Early in the season a Times reviewer noted that Boucicault's Shaughraun, which he saw at the theatre on 18 November, was not a good play, "but in its time it pleased, and will no doubt please again, the audiences which are mostly attracted to this house." The absence of Mr. and Mrs. Boucicault from the leading roles, he said, "must always be felt, though felt perhaps in a less degree at the Adelphi than elsewhere." But he focused on the curtain-raiser, a new piece called Give a Dog a Bad Name, and its reception:
As it is set down to begin at 7 o'clock it is probably not intended to serve any other purpose than that of 'playing in' the audience, and if the behavior of a considerable portion of the audience on Saturday night may be taken as typical of the general behavior of an Adelphi audience being 'played in,' this piece may do as well as no doubt any other. Perhaps a more literal interpretation of the phrase by the orchestra would do better still; at least it would serve to drown the remarks of the gallery, and one would at least be spared the unpleasantness of seeing actors of the capabilities of Mr. Emery and Miss Coghlan reduced to the position of the performers in the farce which ushers in the pantomime on Boxing night. On that particular night the custom of years has sanctioned such licence, but in any other circumstances such behavior is little short of disgraceful (20 November 1876, p. 7).
The Athenaeum reviewer said nothing about the audience, but he too had kind words for Rose Coghlan's acting in Give a Dog a Bad Name. He found Charles Sullivan's performance as the Shaughraun "not a little startling. This gentleman has a voice of such range he seems capable of communicating, in his own person, an idea of the hubbub at the Tower of Babel, or of performing the feat ascribed by Butler to Cerberus, of pronouncing a 'leash of languages at once'" (25 November 1876, p. 698). Such a startling voice may have had its value in the sometimes noisy Adelphi.
Not all the audience was rowdy, however, for the Adelphi was a house divided in more ways than one. In Discovering Theatre Ephemera, John Melling says, "By the 1880s, it was noted that the lower-priced sections of the house received an inferior, thin, folio sheet, heavily and odoriferously printed, whilst the expensive seats got a scented octavo programme advertising the particular perfumer" (p. 46). Eugene Rimmel's company, which specialized in novelties and choice perfumes, began advertising on the Adelphi's programs in December 1870. Whether there was any scent, we cannot say at this date. But we do know that Rimmel perfumed the waterfall in the 1871 pantomime.
The management had to beware not only of noise and rowdiness but also of the danger of fire in the theatre. On 21 December, "after the recent tragedy in the Brooklyn Theatre, at New York," the Lord Chamberlain's Office issued a memorandum to all managers reviewing the fire rules and warning against putting additional seats in the gangways, as some theatres had been doing (Times, 22 December 1876, p. 6).
The most extraordinary success of this season was a pantomime, Little Goody Two-Shoes, written by E. L. Blanchard and performed entirely by children. According to the Times, "The management here has got together 18 clever children to play a pantomime which occupies two and a half hours in the representation and through it all leaves nothing to be desired" (27 December, p. 5). This piece played more than 150 times, at first only in morning performances at reduced prices but by February in evening performances as well. Sometimes the whole pantomime was given and at other times only the opening. This section, the Times said, was "almost a fairy play, it is so full of pretty thoughts, graceful sentiments, and poetry." But more surprising, the "comic business" was not neglected. "In the two scenes of the harlequinade, the fun is fast and furious" (p. 5).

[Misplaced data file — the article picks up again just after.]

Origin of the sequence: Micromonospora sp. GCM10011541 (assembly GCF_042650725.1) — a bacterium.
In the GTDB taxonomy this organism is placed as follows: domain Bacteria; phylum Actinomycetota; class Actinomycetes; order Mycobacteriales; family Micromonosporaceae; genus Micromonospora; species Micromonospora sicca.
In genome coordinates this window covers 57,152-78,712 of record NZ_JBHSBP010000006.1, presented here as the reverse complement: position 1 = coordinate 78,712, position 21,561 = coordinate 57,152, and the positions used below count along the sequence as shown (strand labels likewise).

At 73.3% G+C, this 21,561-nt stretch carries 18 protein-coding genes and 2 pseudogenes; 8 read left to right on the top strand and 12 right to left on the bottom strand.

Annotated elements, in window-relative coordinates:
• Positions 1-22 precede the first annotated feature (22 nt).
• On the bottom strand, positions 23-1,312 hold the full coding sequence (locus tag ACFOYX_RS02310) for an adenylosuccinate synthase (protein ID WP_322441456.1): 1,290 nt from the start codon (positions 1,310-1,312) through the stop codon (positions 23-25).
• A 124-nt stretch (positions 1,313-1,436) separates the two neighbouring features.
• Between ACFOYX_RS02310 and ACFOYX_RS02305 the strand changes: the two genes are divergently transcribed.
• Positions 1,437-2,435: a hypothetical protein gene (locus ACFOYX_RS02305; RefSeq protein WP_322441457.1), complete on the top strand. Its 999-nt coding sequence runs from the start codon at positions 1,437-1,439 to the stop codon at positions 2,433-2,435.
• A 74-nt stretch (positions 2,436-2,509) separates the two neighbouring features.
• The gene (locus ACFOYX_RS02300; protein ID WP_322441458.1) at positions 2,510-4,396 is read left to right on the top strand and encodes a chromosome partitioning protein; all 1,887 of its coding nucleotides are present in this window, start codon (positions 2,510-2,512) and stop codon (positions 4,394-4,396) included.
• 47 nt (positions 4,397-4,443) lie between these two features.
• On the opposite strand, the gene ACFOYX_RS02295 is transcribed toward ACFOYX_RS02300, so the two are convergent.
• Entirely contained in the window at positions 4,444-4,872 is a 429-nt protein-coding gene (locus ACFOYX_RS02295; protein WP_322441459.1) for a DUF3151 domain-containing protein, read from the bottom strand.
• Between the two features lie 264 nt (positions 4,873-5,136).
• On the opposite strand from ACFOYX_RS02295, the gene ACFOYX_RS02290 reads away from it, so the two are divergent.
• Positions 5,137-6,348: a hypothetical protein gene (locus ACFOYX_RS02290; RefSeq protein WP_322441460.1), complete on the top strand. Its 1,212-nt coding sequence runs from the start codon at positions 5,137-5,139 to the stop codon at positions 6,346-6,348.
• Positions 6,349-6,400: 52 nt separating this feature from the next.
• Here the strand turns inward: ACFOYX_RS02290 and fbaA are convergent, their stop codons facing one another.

So successful was this pantomime that in August the management offered a second one of the same kind, again written by Blanchard. The Theatre praised Little Red Riding Hood but suggested "the full warmth of sunny August" was unsuitable for such entertainment (7 August, p. 1). However, this second pantomime ran into November, 1877, for some 85 performances.
As in the preceding season and except for the children's pantomimes, the Adelphi's programming showed little imagination or innovation. It continued to depend on Dion Boucicault revivals and such other proven works as True to the Core, one of the most successful of nautical melodramas. In a very terse notice of Falconer's Peep o'Day, which returned once again to the Adelphi, the Athenaeum observed, "Some stirring of the waters of the Adelphi is much to be desired, if the house is to maintain its place among theatres" (28 April, p. 556.)
Just after Peep o'Day the management succeeded with yet another Boucicault work, Streets of London, which played for twelve weeks. Boucicault's was one of several adaptations of Les Pauvres de Paris (1856). Erroll Sherson writes, "There were two sensations--a house on fire with real fire-engines and horses galloping on to the stage, and a scene where the heroine and her brother are just saved from being suffocated by charcoal fumes" (London's Lost Theatres of the Nineteenth Century, p. 158).
Streets of London was followed by Paul Merritt's The Golden Plough, a new melodrama. The Theatre said of it "if ever there was a thorough-going Adelphi melodrama of the good old Jack Sheppard school, this is one" (14 August, p. 33). Like The Athenaeum, The Theatre praised the work for its construction and some effective scenes rather than for any profound qualities. It thought John Billington was not up to his usual standard and McIntyre was "extremely disappointing. Nor was Mr. S. Emery altogether satisfactory" (p. 34).
The editors have designated 24 August as the end of the 1876-77
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